Scott Edwin Williams Lightbulb Moments in Human History From Cave to Colosseum is an absorbing exploration of the most intriguing aspects of human development that will delight those readers who enjoy the popular history genre. Williams examines human development over a geologically brief span of time, striving to explain and celebrate human accomplishment by focussing on those ‘lightbulb moments’ that changed the world and set humanity on a new course.
The book spans Pre-history through to Classical Antiquity and interspersed between the chapters are Williams’ own recounts of those influential moments that shaped his own view of human history. The moon landing of 1969 establishes the motif of Williams’ book – the wonder and awe at what humankind can accomplish – and how these become shared experiences of hope and aspiration, watershed moments for generations.
A human was on the Moon. Humanity had succeeded in its greatest technological achievement. At that moment, a small but significant part of my brain was frozen in time.
The opening chapter of Lightbulb Moments is lengthy but necessary as Williams sets up his main premise that humankind has been able to advance so rapidly by building on the discoveries and ideas of predecessors and the importance of collective learning to facilitate this. Thus, as people shared information and sought ways to preserve it, specifically through spoken language, the devising of writing, and the practice of teaching, there has been, and continues to be, a process of the refinement of knowledge that propels humanity forward. Thus, Williams provides a strong basis for the reader to understand his selection of material for examination.
Having set up the basis of his argument, Williams proceeds to explore a range of examples that support his thesis. From the development of farming during the Neolithic period, the invention of Sumerian cuneiform in Ancient Mesopotamia, the use of papyrus in Ancient Egypt, the education system in Ancient China and balls games in Mesoamerica, Williams produces a deep dive into a variety of topics that have been carefully selected to be of keen interest to the casual history enthusiast. This book is extensively researched and very accessible for those who are keen to dip in and out of a range of historical periods.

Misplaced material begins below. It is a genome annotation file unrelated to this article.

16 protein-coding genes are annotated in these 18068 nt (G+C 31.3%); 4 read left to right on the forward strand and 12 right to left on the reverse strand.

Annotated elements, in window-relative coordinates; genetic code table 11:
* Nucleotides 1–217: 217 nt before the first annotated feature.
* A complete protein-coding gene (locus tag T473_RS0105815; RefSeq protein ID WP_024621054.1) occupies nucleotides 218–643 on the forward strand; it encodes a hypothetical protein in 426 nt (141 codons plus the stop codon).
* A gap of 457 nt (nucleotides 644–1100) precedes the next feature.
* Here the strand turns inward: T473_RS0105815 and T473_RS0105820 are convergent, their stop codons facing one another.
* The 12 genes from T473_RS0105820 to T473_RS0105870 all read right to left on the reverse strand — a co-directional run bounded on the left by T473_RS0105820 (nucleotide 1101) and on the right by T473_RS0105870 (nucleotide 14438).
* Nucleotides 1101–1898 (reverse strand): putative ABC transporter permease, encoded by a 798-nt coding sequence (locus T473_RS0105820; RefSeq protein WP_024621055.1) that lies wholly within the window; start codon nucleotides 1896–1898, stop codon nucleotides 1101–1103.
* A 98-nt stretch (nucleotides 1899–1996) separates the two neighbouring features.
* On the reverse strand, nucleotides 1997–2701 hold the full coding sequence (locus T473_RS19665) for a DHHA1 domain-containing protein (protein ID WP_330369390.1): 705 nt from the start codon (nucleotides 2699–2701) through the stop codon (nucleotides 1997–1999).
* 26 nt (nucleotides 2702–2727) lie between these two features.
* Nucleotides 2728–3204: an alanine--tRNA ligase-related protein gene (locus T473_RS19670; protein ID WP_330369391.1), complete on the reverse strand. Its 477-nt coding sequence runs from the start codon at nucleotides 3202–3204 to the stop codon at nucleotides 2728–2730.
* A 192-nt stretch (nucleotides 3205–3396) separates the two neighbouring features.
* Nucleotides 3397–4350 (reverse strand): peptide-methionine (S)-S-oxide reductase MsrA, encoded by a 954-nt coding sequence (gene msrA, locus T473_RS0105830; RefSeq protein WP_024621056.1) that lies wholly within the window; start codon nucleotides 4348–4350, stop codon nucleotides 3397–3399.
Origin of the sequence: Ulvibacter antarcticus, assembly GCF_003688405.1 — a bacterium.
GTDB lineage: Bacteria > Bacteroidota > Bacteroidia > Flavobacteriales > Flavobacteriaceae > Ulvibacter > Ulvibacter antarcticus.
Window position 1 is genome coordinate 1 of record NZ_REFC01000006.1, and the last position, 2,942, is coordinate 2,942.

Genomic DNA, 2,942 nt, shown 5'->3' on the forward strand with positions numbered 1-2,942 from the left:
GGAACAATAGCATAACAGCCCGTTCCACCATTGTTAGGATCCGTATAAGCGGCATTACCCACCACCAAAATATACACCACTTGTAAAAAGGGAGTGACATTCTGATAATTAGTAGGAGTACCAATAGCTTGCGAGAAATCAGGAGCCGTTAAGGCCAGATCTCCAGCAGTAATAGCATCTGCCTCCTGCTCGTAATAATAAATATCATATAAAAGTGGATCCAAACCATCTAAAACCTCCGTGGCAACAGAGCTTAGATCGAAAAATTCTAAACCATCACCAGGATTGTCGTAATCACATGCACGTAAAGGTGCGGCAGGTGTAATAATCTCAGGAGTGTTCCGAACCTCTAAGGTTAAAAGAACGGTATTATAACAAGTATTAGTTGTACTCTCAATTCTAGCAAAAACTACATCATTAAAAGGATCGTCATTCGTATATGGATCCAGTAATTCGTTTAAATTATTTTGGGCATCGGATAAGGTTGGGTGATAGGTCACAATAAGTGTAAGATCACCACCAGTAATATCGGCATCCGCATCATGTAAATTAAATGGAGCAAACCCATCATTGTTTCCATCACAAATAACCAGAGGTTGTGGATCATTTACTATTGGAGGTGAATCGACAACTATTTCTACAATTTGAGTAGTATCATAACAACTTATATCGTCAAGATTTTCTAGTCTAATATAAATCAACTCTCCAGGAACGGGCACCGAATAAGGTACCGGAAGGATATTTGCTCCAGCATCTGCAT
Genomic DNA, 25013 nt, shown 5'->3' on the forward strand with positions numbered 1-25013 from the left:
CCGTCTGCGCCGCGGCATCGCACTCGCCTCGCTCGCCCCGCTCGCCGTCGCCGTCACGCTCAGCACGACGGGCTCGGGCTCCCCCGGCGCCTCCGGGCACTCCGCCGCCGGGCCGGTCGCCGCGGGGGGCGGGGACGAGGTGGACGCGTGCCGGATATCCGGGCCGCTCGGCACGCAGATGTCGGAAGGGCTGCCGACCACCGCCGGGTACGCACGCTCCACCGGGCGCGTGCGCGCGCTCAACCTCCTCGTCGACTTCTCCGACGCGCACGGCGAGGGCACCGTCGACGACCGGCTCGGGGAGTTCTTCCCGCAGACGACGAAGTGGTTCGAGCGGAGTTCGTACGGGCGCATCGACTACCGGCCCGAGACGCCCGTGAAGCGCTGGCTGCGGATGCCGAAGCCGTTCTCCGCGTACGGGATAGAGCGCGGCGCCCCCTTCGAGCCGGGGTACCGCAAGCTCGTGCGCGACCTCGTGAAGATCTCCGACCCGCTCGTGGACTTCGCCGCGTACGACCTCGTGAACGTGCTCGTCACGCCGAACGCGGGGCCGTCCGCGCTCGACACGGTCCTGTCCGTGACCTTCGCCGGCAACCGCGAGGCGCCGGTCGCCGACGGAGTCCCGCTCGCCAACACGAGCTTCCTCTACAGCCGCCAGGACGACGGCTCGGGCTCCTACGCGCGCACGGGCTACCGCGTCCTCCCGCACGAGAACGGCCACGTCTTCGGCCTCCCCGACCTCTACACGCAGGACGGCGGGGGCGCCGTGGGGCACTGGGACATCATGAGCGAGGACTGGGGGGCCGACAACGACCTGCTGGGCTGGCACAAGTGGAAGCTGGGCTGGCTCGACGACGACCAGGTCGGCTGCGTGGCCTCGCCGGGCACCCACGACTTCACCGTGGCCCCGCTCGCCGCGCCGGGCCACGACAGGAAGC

I particularly enjoyed the chapter on Ancient Egypt which explores the religious beliefs of the time and its connection to practices such as burial and writing, the use of cosmetics by the Egyptians, their education system, their development of beer brewing and the building of the pyramids. Williams begins this chapter by sharing a fascinating story of his exposure to the outlandish theories of Erich von Däniken via the film Chariots of the Gods? that posited extra-terrestrial assistance in the creation of the pyramids. Not only did these ideas diminish Williams’ enthusiasm for Egyptology but they reveal that History is a contested space.
Williams declares that he is taking a light-hearted approach to this recount of lightbulb moments in history and the humour, both visual and written, is abundant. There is frequent use of visuals that reflect different styles of humour – satire, dark comedy, popular culture – and Williams’ own myriad of quips throughout the writing. While humour is often not a feature typical of historical texts, it does add a tone of levity to the book. However, I can’t help but feel that quite a few of the jokes, particularly those that rely on popular culture, will fall flat with readers in a few years’ time. For example, when discussing the Hammurabi code, Williams jokes “Of course, if you were proved guilty, you could have your eyes gouged out or your balls cut off, so it was more Law and Order: Special Victims Unit than Ally McBeal.”
Ultimately, Williams Lightbulb Moments in Human History, the first of an intended series, shines a light on some of the more fascinating achievements of humanity and will be a worthy read for those who are interested in the development of human civilisation.
Lightbulb Moments in Human History is being published today – 24 February 2023. We received an advanced copy by John Hunt Publishing Ltd in return for an independent review. For more information see their book page here.